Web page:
FSI Urges Lawmakers to Preserve Retirement Plan Tax Incentives
If enacted, Senate Concurrent Resolution 62, authored by
"The incentives in the current tax structure play a key role in the decisions made by individuals and businesses on how much they save. If the benefits in the tax code were to be removed, many people may not have the proper incentives to save sufficiently for their retirement," FSI President and CEO
"In addition, if changes are made, employers may choose not to sponsor retirement plans. The consequences of these changes could result in Americans not accumulating sufficient financial resources to sustain themselves during retirement," Brown said.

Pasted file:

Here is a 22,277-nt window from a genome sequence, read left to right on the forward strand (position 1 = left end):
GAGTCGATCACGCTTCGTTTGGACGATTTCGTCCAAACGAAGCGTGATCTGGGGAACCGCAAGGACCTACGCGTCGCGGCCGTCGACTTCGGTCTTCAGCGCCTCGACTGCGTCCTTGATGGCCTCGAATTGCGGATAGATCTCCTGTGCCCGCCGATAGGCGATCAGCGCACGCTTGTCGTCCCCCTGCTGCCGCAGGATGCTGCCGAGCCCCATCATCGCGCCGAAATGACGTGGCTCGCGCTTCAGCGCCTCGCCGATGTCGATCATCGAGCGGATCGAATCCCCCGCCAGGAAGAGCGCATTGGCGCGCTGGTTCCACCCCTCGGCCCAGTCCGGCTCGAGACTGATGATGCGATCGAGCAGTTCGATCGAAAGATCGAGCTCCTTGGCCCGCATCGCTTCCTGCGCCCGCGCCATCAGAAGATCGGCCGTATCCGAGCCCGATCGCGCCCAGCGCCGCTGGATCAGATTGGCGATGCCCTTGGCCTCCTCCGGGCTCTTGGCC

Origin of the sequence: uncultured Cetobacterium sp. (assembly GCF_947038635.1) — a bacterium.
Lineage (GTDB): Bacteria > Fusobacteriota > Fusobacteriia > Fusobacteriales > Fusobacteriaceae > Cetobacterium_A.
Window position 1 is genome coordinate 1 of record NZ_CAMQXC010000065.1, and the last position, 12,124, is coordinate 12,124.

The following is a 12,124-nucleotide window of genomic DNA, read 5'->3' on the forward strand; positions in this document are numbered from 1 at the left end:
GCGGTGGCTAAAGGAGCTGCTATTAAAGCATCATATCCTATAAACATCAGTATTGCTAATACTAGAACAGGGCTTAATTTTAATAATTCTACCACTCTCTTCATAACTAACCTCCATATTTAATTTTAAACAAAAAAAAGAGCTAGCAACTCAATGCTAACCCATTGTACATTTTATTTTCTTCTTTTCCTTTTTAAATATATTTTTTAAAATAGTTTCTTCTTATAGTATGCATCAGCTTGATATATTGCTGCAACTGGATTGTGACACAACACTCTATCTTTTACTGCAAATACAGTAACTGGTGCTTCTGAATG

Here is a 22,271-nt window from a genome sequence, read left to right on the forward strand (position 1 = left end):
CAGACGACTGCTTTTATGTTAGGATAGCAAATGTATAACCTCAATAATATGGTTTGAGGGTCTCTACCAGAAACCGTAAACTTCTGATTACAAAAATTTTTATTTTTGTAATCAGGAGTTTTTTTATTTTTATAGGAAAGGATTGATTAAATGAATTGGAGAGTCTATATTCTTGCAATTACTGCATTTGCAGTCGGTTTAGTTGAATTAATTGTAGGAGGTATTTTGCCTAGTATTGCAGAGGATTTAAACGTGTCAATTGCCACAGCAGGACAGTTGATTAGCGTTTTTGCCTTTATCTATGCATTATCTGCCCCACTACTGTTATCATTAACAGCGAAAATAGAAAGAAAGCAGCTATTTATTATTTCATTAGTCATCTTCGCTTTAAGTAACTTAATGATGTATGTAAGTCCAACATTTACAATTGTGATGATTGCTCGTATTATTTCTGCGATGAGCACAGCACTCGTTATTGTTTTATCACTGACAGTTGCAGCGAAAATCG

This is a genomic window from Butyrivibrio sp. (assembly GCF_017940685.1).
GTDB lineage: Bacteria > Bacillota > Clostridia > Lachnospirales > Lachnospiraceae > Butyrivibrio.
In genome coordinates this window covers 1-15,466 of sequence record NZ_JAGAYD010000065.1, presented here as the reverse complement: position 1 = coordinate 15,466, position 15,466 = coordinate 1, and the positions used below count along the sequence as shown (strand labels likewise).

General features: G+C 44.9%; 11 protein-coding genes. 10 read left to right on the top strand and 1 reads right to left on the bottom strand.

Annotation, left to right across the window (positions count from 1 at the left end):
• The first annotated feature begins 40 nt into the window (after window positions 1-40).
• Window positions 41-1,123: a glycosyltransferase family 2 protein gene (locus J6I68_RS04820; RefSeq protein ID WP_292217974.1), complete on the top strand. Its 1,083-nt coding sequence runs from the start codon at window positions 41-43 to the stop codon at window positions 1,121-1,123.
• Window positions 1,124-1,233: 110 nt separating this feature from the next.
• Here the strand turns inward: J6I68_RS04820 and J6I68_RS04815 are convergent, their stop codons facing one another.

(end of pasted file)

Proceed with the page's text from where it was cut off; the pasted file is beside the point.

FSI's entry into the debate comes amid ongoing negotiations between the
FSI advocates on behalf of policies that generally encourage greater employer and employee participation retirement plans, and warns that curbing tax incentives or capping maximum contribution limits could jeopardize the retirement security of millions of Americans, compelling "the government to intervene to help under-prepared retirees during their retirement years."
Brown also pointed out that the taxes on retirement plans are deferred — not avoided — and are paid upon distribution of the funds.
Retirement plans took a hit the last time
The FSI is not alone in championing the preservation of the current tax system for retirement plans. Late last month, the
"The single most important factor in determining if a worker is saving for retirement is whether or not there is a plan at work," ASPPA CEO and Executive Director
A companion to the
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